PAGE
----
But radio? The only way they could possibly know is by survey, probably taken over the phone, with its margin of error. Thing is a poll is only as legit as the ones taking it, and if they are not neutral there is going to be much inaccuracy because of that, and if they are neutral mostly (Nielsen) then they still have to apply extreme extrapolation to whoever they called upon (that didn't actually hang up right away) (or in the case of Nielsen, who they paid a few dollars to). And when some outfit who calls themselves Insider Radio makes a claim, is it for our benefit or perhaps for radio's sole income stream, its advertisers? They did go on about how small of a market Pandora Free has in comparison, ignoring the advantages of the direct advertising the internet has over radio by targeting ads based on listeners searches and purchases made over the web. I guess I question how they got their statistics, how legit it was and wonder if this isn't a last gasp effort to save a sinking ship.

    Interesting take from a Canadian perspective.
     
    amptramp likes this.
  19. hjames

    hjames Nabbed ... Subscriber

    Messages:
    10,297
    Location:
    VA near DC
    AM died years before - well, there was WHMC at 1150AM for the prog and album rock crowd ...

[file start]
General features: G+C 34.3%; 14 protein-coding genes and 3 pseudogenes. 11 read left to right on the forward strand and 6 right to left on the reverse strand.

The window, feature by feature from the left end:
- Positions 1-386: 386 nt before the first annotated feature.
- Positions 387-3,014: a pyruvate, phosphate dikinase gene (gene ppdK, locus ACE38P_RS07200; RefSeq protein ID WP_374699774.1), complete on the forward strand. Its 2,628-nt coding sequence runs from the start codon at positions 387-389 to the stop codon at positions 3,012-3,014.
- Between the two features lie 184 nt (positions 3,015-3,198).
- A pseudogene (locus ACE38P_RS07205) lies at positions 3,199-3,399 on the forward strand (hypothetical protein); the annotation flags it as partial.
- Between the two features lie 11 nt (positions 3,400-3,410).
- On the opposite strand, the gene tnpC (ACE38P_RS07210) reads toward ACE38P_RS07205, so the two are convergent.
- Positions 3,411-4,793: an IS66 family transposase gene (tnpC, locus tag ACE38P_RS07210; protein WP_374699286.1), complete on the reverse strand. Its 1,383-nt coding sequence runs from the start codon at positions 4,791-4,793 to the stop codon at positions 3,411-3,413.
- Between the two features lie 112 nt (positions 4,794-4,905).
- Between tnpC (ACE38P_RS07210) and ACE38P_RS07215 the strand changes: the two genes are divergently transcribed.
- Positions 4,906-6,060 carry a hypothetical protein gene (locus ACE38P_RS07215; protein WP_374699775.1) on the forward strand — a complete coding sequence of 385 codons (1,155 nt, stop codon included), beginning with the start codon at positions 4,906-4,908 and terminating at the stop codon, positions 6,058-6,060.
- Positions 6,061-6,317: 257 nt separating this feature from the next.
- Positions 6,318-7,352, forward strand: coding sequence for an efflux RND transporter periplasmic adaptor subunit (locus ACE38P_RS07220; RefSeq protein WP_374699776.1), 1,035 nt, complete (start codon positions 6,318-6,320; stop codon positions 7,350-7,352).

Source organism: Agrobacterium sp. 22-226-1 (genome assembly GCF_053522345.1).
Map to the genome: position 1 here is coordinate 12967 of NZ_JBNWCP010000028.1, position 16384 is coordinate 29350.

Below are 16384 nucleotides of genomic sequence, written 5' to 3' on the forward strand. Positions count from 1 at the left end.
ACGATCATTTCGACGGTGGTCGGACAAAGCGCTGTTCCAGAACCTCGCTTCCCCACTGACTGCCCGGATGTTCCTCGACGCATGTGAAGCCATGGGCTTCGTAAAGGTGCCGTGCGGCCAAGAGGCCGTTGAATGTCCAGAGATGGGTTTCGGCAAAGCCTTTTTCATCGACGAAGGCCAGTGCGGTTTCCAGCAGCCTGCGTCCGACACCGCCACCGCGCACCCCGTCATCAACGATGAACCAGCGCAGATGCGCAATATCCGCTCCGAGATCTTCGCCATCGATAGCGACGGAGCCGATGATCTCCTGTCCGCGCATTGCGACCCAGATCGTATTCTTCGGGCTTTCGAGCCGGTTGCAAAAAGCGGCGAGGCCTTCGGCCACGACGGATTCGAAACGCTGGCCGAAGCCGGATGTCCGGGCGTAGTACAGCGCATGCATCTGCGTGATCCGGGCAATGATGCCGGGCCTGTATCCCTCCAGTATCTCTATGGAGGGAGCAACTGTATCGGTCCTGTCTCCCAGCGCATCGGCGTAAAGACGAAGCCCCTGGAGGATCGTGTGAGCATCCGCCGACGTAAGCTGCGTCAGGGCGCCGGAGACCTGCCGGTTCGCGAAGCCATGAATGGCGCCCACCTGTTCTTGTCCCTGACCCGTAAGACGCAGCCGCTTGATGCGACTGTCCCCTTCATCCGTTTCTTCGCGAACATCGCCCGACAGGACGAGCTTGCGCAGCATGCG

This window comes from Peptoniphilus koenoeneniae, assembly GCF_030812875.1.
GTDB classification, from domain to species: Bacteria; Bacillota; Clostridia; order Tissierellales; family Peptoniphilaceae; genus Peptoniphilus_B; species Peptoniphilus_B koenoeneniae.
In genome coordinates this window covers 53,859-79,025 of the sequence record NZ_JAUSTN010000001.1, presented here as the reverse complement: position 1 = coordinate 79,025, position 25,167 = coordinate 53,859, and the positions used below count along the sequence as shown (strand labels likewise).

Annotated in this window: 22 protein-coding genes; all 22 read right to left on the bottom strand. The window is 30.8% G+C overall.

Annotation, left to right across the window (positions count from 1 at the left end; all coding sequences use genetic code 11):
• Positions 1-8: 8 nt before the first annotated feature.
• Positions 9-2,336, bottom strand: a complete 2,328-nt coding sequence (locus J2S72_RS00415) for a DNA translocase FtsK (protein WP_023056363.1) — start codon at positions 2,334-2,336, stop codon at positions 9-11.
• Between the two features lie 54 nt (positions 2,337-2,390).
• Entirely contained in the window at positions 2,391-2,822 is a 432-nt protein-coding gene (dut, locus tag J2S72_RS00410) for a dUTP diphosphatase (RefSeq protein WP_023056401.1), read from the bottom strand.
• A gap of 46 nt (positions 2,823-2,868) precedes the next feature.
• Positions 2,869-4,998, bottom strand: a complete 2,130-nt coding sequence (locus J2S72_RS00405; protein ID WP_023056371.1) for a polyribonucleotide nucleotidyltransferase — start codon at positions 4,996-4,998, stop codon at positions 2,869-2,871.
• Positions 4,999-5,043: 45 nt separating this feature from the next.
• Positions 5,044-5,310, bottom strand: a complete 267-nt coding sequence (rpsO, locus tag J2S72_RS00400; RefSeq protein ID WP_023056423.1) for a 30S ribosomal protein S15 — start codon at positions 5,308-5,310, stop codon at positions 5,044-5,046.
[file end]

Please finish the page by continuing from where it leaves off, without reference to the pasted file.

and a few dribs and drabs of HighEnergy Jingles and Top 40 radio if that was yer thing
    ... jabber jocks and pop wasn't my thing ...

    I grew up in Burtonsville in the 70s - WGTB (DC) for the college and euro-market ...
    WHFS (Bethesda, MD) ruled the dial for blues and the granola rockers,
    and WWDC (Silver Spring) for the FM hard rockers.
    (and WKTK in Catonsville, outside Bal'mer)
     
  20. N8Nagel

    N8Nagel AK Subscriber Subscriber

    Messages:
    4,961
    Location:
    Sterling, VA
    Later, I had actually heard of WHFS before I even moved to the area (late '90s) as it was spoken of in reverent tones by college friends from the DC area (we went to school in Pittsburgh, where the college stations were where it was at; WDVE was a good commercial classic rock station but that was about all we had save for WPTS and to a lesser extend WRCT.)

    Sadly, by the time I got here, WHFS was on a downhill slope and eventually one day it just disappeared and was replaced by El Zol. I had to restrain myself when I got to work that morning and my Puerto Rican buddy was gushing about this great new radio station...
     

Share This Page